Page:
Steps Towards an Effective Survey (Part I)

By Marcie Levine

Over the course of the past several years, I have received many requests to complete an online survey.  Sometimes these surveys are designed well, with questions that only ask for feedback on one idea, skip logic that makes sense, and the ability to not respond to a question that I cannot answer.  However, what I have also seen are poorly designed surveys that are far too long, have programmed logic that is poorly designed, and don’t let me know what will happen with the collected data.  I sometimes wonder how the creators of these surveys make good decisions based upon the results of surveys like these.

With the advent of easy-to-use online survey software, anyone with a computer and a little time can design and post a survey, collect data, and review the results.  At the end of the project, the survey project manager should be able to say that they

  • Understood their targeted objective
  • Designed their survey without bias
  • Reached the ‘right’ audience
  • Collected enough data, and
  • Understood the feedback

Whether you decide to drive the survey process yourself, or whether you decide to use survey consultants, there are steps that need to be taken for every successful survey.  These steps are broken down by the design, administration, analysis and reporting processes.  In this blog we’ll start with Design issues.


Step #1: Determine the Objective(s)

It is important to pin down the objectives before beginning the survey process because they are the reference points that guide the survey. Your objectives will influence the number of questions while shaping content and administration. Some questions to ask that will help determine the objectives of the survey include:

  • Why is this survey being done?
  • What problem needs solving?
  • How will the collected data be put to use?

When making decisions on the target audience, the demographic questions, and the survey structure, you can return to the statement of objectives to ensure that what is being asked will achieve the desired result.

Step #2: Obtain Commitment

The results of the survey will probably be used to change or shape programs, products or services. To produce the right kind of data that will help steer these decisions, it is crucial to make sure that the people who requested the survey are committed to and involved in the survey process.

Writing a plan that includes key actions, dates, roles and responsibilities, as well as other resources needed to administer and communicate the survey’s results may be helpful. The chances of a successful survey are usually increased if you have clearly communicated the plan to the people involved.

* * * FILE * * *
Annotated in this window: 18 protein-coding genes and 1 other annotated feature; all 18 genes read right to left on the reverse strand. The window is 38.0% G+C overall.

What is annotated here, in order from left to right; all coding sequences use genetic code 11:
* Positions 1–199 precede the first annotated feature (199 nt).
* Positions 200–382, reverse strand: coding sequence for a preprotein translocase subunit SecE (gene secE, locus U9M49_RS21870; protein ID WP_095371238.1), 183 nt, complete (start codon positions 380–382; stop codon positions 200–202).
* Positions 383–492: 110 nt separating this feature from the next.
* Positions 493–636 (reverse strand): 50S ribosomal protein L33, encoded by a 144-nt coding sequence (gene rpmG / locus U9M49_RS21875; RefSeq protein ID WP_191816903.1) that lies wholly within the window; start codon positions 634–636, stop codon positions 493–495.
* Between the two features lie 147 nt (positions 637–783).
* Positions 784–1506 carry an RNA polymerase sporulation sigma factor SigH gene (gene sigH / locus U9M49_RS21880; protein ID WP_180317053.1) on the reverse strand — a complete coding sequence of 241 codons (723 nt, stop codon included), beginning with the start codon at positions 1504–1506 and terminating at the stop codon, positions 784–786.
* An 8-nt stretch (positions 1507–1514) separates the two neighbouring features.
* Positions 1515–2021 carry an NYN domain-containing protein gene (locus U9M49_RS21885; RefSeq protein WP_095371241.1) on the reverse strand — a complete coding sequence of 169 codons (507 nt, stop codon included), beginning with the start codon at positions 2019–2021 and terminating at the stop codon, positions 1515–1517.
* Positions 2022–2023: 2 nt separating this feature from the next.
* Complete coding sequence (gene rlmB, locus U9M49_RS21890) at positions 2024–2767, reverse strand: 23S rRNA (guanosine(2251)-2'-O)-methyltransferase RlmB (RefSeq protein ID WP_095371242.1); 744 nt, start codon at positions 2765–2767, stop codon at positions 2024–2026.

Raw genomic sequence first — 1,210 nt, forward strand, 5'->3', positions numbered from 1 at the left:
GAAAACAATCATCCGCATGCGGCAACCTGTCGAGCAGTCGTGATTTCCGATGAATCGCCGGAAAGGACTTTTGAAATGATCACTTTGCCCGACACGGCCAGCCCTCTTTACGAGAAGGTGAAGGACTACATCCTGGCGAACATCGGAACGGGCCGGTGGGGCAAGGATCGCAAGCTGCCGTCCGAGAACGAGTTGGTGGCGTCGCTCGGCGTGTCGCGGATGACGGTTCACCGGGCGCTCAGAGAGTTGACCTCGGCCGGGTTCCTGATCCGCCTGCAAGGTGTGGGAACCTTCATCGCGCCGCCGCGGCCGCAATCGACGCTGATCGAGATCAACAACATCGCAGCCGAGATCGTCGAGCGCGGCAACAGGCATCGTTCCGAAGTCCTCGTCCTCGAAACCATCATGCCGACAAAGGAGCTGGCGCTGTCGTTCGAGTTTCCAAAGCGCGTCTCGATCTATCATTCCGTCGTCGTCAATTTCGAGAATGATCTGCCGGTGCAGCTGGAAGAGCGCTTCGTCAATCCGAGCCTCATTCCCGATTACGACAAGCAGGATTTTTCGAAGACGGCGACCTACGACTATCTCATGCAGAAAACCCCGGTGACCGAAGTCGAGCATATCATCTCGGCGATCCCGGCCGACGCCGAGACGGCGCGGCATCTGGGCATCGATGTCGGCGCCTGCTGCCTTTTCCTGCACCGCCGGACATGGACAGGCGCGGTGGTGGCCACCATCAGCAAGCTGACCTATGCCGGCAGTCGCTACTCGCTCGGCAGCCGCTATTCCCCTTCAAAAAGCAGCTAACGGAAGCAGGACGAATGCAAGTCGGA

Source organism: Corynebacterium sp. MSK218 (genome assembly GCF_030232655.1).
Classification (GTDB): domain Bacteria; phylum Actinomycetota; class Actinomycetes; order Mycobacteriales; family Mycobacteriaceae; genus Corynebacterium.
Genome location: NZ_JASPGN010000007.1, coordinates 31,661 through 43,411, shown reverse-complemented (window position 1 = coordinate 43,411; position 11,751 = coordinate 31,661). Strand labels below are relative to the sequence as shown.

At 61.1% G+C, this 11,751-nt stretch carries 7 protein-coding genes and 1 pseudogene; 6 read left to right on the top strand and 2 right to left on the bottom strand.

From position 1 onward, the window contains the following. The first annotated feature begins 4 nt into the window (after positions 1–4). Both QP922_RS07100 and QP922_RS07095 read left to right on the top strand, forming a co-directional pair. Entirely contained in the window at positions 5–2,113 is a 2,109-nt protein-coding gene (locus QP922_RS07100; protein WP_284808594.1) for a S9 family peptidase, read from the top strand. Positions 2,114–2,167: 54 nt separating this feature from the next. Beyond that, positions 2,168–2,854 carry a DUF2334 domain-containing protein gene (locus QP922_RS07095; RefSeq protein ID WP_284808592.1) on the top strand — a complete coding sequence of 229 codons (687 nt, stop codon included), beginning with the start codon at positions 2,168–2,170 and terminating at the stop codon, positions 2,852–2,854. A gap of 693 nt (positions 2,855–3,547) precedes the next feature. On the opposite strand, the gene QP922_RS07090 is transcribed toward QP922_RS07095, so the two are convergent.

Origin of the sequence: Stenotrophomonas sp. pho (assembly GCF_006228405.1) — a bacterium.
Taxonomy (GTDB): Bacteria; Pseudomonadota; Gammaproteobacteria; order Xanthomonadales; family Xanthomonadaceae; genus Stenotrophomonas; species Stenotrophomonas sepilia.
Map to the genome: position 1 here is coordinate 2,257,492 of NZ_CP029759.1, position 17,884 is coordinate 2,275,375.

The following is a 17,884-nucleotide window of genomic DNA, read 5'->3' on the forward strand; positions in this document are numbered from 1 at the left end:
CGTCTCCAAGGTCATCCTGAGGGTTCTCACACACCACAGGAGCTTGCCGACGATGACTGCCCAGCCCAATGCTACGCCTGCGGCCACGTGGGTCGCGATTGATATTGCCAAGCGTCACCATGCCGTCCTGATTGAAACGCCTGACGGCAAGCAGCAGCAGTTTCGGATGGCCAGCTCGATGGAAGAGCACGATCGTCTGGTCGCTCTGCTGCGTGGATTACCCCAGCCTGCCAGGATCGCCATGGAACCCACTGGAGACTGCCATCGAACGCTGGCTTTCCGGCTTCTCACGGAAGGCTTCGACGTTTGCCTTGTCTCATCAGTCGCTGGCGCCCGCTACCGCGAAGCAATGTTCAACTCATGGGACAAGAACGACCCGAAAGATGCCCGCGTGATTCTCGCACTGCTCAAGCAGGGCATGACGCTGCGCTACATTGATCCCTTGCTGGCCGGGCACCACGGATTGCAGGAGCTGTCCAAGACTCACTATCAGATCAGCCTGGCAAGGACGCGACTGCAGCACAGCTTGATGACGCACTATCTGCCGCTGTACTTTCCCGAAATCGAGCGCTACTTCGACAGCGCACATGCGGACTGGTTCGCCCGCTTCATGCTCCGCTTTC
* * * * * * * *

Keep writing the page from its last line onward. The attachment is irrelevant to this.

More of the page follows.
Step #3: Determine the Deployment Method for the Survey

What is the best way to reach the intended audience?  In today’s world you can often administer your survey electronically via the Internet, as a paper and pencil process, as a telephone survey, or a combination of methods.  This article focuses on online surveys.

The primary advantage of administering a survey electronically lies in the ability to gather responses quickly and inexpensively. A web-based process also crosses geographic boundaries easily, and can provide economic advantages based upon scale and volume of survey respondents.

Online survey tools vary in features, functionality and price. Some systems allow you to create and post a survey on your own in-house server; others have a system where they host the assessment on the vendor’s server, but provide you access to status information and reports.

Step #4: Identify the Survey Respondents

When identifying potential survey respondents and determining how to reach them, some useful questions to ask are:

  • How big is the potential base?
  • Will all respondents in the group be surveyed, or only a portion of the respondents?
  • If only a portion of the respondents will be surveyed, will you survey a random sample of the group or a specific subset of the group?
  • What demographic data will be needed?

Next time we’ll discuss survey construction…

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About the author

Marcie Levine

Marcie Levine

Prior to founding SurveyConnect, Marcie had more than twelve-years of experience in HR, both as a consultant and in several corporate positions. As an HR consultant, she worked on a variety of client assignments, including the design and implementation of surveys. She created SurveyConnect to streamline and simplify the process of survey creation and administration. Marcie has published articles about 360 feedback process in trade magazines, including the International Society for Performance Improvement, Selling Power, T+D Magazine, and Quirk’s Marketing Research Review.